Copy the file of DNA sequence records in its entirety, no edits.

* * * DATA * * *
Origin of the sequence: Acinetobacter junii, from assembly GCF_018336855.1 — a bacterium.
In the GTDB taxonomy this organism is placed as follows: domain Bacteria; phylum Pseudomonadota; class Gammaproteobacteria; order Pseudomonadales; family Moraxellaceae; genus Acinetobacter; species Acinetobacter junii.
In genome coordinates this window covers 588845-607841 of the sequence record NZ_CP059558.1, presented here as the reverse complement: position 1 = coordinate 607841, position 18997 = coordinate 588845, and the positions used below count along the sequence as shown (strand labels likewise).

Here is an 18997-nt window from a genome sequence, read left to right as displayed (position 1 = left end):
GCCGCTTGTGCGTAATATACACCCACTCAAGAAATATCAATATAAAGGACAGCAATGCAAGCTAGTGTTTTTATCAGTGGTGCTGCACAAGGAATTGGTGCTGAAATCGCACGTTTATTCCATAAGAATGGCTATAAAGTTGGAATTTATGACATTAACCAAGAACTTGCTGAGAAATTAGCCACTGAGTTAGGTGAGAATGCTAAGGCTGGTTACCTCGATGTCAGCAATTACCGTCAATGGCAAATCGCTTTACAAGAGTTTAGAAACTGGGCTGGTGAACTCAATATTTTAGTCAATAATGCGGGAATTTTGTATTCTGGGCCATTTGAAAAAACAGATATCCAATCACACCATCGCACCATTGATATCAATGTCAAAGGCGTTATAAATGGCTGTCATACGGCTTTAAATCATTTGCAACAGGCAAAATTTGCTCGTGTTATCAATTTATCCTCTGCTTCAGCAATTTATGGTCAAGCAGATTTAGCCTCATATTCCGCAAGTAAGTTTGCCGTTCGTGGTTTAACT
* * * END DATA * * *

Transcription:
Origin of the sequence: Acinetobacter junii, from assembly GCF_018336855.1 — a bacterium.
In the GTDB taxonomy this organism is placed as follows: domain Bacteria; phylum Pseudomonadota; class Gammaproteobacteria; order Pseudomonadales; family Moraxellaceae; genus Acinetobacter; species Acinetobacter junii.
In genome coordinates this window covers 588845-607841 of the sequence record NZ_CP059558.1, presented here as the reverse complement: position 1 = coordinate 607841, position 18997 = coordinate 588845, and the positions used below count along the sequence as shown (strand labels likewise).

Here is an 18997-nt window from a genome sequence, read left to right as displayed (position 1 = left end):
GCCGCTTGTGCGTAATATACACCCACTCAAGAAATATCAATATAAAGGACAGCAATGCAAGCTAGTGTTTTTATCAGTGGTGCTGCACAAGGAATTGGTGCTGAAATCGCACGTTTATTCCATAAGAATGGCTATAAAGTTGGAATTTATGACATTAACCAAGAACTTGCTGAGAAATTAGCCACTGAGTTAGGTGAGAATGCTAAGGCTGGTTACCTCGATGTCAGCAATTACCGTCAATGGCAAATCGCTTTACAAGAGTTTAGAAACTGGGCTGGTGAACTCAATATTTTAGTCAATAATGCGGGAATTTTGTATTCTGGGCCATTTGAAAAAACAGATATCCAATCACACCATCGCACCATTGATATCAATGTCAAAGGCGTTATAAATGGCTGTCATACGGCTTTAAATCATTTGCAACAGGCAAAATTTGCTCGTGTTATCAATTTATCCTCTGCTTCAGCAATTTATGGTCAAGCAGATTTAGCCTCATATTCCGCAAGTAAGTTTGCCGTTCGTGGTTTAACT